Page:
Yoga by itself doesn't make clear what one is doing per se and for what really, not in totality at least. Thats why yoga is said to go hand-in hand with sAMkhyA, which is the theory behind yoga practice. The basics of sAMkhyA tell one that he is the purusha though he finds himself stuck in prakRRiti. The path of yoga is a practice that delivers one's freedom as purusha. I've always stuck to my opinion that Yoga must go through all the 8 steps of aShTAnga yoga. There is no skipping levels and jumping straight to yogAsana & prANAyAma if the goal is indeed meditation. These two steps are just good for physical health otherwise and somewhat mental, and the resultant benefit is just worldly without yama & niyama.

"When a yogin becomes qualified by practicing yama and niyama, then the yogin can proceed 
to Asana and the other means." --Yoga Bhashya Vivarana (II.29)

yama and niyama lay the foundation for one to focus on the Asana positions well and the movement of prANa during prANAyAma. yama is made up of satya (truthfulness), ahimsA (non-violence), asteya (non-stealing), brahmacarya (celibacy) & aparigraha (non-covetousness), while sauca (cleanliness), santoSha (contentment), tapas (austerity), svAdhyAya (self-study), Ishvara praNidhAna (surrender to God) make up the niyama. One must try to follow these to the best of one's abilities. As one becomes well-established in these basic rules, over a period of time, his citta is shuddha and then he can build over these while carrying on to yoga and prANAyAma next.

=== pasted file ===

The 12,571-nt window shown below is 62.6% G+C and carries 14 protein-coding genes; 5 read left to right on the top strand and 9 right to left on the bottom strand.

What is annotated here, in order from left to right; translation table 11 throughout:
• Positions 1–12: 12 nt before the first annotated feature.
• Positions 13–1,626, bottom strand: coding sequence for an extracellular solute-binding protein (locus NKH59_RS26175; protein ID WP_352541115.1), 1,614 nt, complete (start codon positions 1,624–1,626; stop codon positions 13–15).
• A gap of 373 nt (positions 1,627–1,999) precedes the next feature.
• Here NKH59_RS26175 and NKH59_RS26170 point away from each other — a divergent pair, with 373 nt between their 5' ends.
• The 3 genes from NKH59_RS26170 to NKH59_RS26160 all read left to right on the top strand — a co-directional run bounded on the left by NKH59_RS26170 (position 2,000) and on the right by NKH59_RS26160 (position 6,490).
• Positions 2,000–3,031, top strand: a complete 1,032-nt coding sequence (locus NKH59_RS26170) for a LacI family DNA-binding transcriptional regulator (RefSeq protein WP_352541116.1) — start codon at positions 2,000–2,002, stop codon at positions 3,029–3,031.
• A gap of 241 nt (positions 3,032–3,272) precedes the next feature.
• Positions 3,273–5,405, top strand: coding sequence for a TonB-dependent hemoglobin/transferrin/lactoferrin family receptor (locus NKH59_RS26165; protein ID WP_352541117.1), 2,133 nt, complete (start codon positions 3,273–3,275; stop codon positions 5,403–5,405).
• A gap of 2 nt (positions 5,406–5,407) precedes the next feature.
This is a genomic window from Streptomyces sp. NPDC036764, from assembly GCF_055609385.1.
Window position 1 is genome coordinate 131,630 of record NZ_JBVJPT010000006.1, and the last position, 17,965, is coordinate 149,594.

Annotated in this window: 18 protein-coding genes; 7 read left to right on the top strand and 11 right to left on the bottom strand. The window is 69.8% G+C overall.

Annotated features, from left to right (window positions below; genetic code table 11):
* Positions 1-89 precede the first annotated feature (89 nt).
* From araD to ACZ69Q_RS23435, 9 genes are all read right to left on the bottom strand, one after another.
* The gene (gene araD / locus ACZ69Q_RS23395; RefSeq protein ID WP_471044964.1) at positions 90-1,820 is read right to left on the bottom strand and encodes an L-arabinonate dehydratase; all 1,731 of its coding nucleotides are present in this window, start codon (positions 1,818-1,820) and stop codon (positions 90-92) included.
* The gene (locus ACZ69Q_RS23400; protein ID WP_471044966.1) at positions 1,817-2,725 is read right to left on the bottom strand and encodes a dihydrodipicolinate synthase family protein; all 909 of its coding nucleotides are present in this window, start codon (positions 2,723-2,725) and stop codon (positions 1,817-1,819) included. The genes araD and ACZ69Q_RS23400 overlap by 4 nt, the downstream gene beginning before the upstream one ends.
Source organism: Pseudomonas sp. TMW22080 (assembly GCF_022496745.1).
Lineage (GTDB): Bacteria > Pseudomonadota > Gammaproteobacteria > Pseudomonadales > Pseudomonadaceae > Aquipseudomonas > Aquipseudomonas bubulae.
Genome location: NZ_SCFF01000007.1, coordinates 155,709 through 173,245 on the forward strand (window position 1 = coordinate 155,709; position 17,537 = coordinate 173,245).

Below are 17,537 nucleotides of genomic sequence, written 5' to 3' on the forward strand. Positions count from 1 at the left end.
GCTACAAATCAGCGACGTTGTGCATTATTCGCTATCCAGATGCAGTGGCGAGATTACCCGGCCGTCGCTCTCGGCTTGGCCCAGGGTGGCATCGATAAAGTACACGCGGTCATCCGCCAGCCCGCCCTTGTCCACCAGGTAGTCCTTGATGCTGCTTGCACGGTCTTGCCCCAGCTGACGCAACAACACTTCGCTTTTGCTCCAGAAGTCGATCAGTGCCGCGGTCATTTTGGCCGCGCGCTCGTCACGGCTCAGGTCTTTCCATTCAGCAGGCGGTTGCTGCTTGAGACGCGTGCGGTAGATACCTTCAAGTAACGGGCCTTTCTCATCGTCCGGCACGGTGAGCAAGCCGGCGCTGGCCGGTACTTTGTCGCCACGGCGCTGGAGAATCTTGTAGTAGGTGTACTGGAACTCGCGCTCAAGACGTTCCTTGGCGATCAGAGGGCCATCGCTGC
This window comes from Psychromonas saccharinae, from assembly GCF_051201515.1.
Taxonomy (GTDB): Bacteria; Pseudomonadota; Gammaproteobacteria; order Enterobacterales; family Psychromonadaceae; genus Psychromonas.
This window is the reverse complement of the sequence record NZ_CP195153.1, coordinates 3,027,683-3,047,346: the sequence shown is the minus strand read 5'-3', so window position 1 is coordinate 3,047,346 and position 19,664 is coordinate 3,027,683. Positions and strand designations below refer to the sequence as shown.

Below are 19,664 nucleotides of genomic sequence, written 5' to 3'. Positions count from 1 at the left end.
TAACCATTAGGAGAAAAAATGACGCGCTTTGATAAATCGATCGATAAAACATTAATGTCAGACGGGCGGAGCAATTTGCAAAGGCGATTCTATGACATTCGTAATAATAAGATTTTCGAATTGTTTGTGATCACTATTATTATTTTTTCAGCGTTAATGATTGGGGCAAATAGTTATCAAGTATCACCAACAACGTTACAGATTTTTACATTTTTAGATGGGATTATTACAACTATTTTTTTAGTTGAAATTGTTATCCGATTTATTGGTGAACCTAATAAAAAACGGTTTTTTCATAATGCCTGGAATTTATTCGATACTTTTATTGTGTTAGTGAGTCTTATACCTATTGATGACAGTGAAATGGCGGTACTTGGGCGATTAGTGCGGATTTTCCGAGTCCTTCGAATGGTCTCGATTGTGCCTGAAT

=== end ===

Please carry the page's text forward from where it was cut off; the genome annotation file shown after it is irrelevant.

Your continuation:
The basic idea of Asana is to keep the body flexible enough to maintain a position without physical or mental agony over an extended period. Before reaching any meditative exercise, one has to be able to disconnect from bodily suffering, else what kind of "meditation" would that be? Even prANAyAma would not give good benefits soon if the Asanas don't make prANa movement flexible. Most AsanAs are to be done in stages of sync with breath. A classic example is suryanamaskAra that has inhale, exhale and breath retention tied-in per stage. Once the body is flexible enough to perform the AsanAs painlessly and the movement of prANa through the body is smooth, one can proceed to maintaining one of the sitting postures for longer period of time.

While the practice of the above continues, one should move onto a very important stage before the doorway to meditation: pratyAhAra. This is also the least understood anga. All the yama, niyama virtues gained are good for meditation only if pratyAhAra succeeds, because this stage links the bahiranga (external) stages with the antaranga (internal) stages. A great analogy for what pratyAhara means is what a tortoise does. The way a tortoise withdraws its limbs within its shell, so should one withdraw his attention from all the five senses. This is an extremely important step in sAdhana of a yogi. This makes or breaks a yogi, so to say. The mind is fed all the data from the senses, other than one's own memory to process. Pulling one's attention from these inputs lets a person use his mind for the goal. The practice of this step can continue with some senses even while in simple worldly activities.